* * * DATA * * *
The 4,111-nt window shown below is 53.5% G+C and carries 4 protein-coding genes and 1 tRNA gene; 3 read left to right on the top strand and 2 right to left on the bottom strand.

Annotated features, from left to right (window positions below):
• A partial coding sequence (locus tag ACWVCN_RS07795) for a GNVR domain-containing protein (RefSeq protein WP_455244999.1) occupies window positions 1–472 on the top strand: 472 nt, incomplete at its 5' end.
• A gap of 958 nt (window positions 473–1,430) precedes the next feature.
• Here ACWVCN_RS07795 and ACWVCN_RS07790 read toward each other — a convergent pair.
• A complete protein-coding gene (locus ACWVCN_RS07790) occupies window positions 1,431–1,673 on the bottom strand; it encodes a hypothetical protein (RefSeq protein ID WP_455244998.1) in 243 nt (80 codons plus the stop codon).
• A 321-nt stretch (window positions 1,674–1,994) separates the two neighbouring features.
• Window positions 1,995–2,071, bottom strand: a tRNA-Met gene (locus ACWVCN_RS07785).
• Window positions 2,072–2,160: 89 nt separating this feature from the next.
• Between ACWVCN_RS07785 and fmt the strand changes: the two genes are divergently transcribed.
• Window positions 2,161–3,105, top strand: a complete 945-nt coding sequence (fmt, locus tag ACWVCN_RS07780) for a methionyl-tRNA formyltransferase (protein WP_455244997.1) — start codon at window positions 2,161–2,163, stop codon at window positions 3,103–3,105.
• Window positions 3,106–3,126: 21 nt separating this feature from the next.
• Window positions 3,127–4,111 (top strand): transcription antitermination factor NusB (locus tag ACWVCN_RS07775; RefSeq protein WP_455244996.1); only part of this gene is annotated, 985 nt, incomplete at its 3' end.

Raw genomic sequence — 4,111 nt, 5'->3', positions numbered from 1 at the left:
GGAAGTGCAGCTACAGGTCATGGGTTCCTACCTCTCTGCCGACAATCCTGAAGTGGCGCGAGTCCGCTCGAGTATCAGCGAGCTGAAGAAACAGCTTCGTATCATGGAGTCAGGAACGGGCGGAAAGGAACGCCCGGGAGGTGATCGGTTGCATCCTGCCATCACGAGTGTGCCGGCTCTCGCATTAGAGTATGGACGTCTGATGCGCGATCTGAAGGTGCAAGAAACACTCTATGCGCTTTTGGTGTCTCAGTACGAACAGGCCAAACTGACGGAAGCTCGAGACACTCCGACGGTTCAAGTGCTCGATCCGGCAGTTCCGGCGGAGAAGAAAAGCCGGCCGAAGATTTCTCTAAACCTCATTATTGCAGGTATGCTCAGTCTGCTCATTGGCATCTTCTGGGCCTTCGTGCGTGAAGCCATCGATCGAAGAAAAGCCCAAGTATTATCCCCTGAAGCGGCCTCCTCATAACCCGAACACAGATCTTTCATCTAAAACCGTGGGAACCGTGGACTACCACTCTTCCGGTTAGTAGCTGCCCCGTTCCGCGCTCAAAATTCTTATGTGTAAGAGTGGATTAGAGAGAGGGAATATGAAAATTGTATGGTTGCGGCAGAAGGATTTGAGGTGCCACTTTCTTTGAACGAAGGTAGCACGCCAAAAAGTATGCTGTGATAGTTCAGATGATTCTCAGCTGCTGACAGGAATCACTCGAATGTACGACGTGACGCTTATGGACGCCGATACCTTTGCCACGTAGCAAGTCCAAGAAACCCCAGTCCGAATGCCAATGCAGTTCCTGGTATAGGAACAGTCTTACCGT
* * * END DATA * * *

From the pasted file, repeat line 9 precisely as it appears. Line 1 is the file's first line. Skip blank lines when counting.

• Window positions 2,072–2,160: 89 nt separating this feature from the next.